1. Due to continuous improvement, all specifications are subject to change without notice. Parameters marked typical are not specifications. They are indications of typical performance and will vary with each unit we manufacture. Unless stated otherwise, all specifications are measured at 355 nm.
  2. For optical specifications of the 1064 nm and 532 nm outputs please refer to the equivalent column at the Atlantic IR and Atlantic GR specification sheets respectively.
  3. When frequency divider is set to transmit every pulse.
  4. See typical power and energy curves for other pulse repetition rates.
  5. At the lowest PRRL after warm-up under constant environmental conditions.
  6. At the lowest PRRL under constant environmental conditions.
  7. Beam pointing stability is evaluated as a movement of the beam centroid in the focal plane of a focusing element.

Atlantic Green : Specifications & Performace

MODELGR2GR3HEGR12GR25GR40
GENERAL SPECIFICATIONS 1)
Wavelengths532 nm (arbitrary 1064 nm output 2) )
Pulse repetition rate (PRRL) range 3)100 – 1000 kHz30 kHz200 – 1000 kHz300 – 1000 kHz400 – 1000 kHz
Pulse repetition rate after frequency dividerPRR = PRRL / N, N=1, 2, 3, … , 1025
Maximal average output power 4)2 W3 W12 W25 W40 W
Pulse energy at lowest PRRL 4)20 µJ100 µJ60 µJ85 µJ100 µJ
Pulse contrast> 500:1
Power long term stability
over 8 h after warm-up (Std. dev.) 5)
< 1 %
Pulse energy stability (Std. dev.) 6)< 1.5 %< 2 %
Pulse duration (FWHM) at 1064 nm10 ± 3 ps
Polarizationlinear, vertical, 100:1
M2< 1.3
Beam circularity, far field> 0.85
Beam divergence, full angle < 1.5 mRad
Beam pointing stability (pk-to-pk) 7)< 50 µRad
Beam diameter (1/e2) at 50 cm distance from laser aperture 1.2 ± 0.2 mm 2.2 ± 0.3 mm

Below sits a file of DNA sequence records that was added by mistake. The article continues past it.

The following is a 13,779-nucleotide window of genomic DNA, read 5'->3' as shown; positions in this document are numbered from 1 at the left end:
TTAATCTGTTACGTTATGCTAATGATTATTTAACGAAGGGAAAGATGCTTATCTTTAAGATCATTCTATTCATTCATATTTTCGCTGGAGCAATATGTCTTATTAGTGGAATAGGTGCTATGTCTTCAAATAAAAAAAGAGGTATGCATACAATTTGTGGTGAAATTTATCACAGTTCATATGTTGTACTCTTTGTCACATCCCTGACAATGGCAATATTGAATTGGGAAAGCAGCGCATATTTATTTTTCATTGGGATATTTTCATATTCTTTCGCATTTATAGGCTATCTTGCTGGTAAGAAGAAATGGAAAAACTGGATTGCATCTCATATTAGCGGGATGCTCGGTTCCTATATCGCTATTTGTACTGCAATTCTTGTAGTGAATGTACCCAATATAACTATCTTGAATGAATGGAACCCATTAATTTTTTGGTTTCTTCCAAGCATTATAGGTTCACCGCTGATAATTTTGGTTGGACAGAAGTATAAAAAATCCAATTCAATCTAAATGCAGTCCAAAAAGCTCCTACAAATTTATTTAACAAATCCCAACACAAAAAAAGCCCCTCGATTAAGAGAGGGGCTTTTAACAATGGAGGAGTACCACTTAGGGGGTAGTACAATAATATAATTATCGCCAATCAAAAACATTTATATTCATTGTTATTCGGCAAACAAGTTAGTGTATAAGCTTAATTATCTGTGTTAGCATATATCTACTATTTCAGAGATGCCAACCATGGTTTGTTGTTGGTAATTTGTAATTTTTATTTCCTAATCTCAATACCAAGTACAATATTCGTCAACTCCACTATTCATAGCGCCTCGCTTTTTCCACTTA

Triggering mode internal / external
Pulse output controlfrequency divider (down to single shot), arbitrary pulse selection, power attenuation
Control interfaceskeypad / USB / RS232 / LAN
OPERATING REQUIREMENTS
Mains requirements100...240 V AC, single phase 47...63 Hz
Maximal power consumption< 0.5 kW< 2.8 kW< 2.8 kW< 3.1 kW< 3.5 kW
Operating ambient temperature18 – 27 °C
Relative humidity10 – 80 % (non-condensing)
Air contamination levelISO 9 (room air) or better
PHYSICAL CHARACTERISTICS
Coolingairwater
Laser head size (W × H × L)372 × 158 × 590 mm396 × 173 × 926 mm
Power supply unit size (W × H × L)471 × 153 × 511 mm553 × 1019 × 852 mm
Umbilical length3 m4 m
CLASSIFICATION
Classification according EN60825-1CLASS 4 laser product
  1. Due to continuous improvement, all specifications are subject to change without notice. Parameters marked typical are not specifications. They are indications of typical performance and will vary with each unit we manufacture. Unless stated otherwise, all specifications are measured at 532 nm.
  2. For optical specifications of the 1064 nm output please refer to the equivalent column at the Atlantic IR specification sheet.
  3. When frequency divider is set to transmit every pulse.
  4. See typical power and energy curves for other pulse repetition rates.
  5. At the lowest PRRL after warm-up under constant environmental conditions.
  6. At the lowest PRRL under constant environmental conditions.
  7. Beam pointing stability is evaluated as a movement of the beam centroid in the focal plane of a focusing element.

Atlantic IR : Specifications & Performace

MODELIR5IR6HEIR25IR50IR80
GENERAL SPECIFICATIONS 1)
Wavelength 1064 nm
Pulse repetition rate (PRRL) range 2)100 – 1000 kHz30 kHz200 – 1000 kHz300 – 1000 kHz400 – 1000 kHz
Pulse repetition rate after frequency dividerPRR = PRRL / N, N=1, 2, 3, … , 1025
Maximal average output power 3)5 W6 W25 W50 W80 W
Pulse energy at lowest PRRL 3)30 µJ200 µJ125 µJ165 µJ200 µJ
Pulse contrast> 150:1> 300:1
Power long term stability
over 8 h after warm-up (Std. dev.) 4)
< 1 %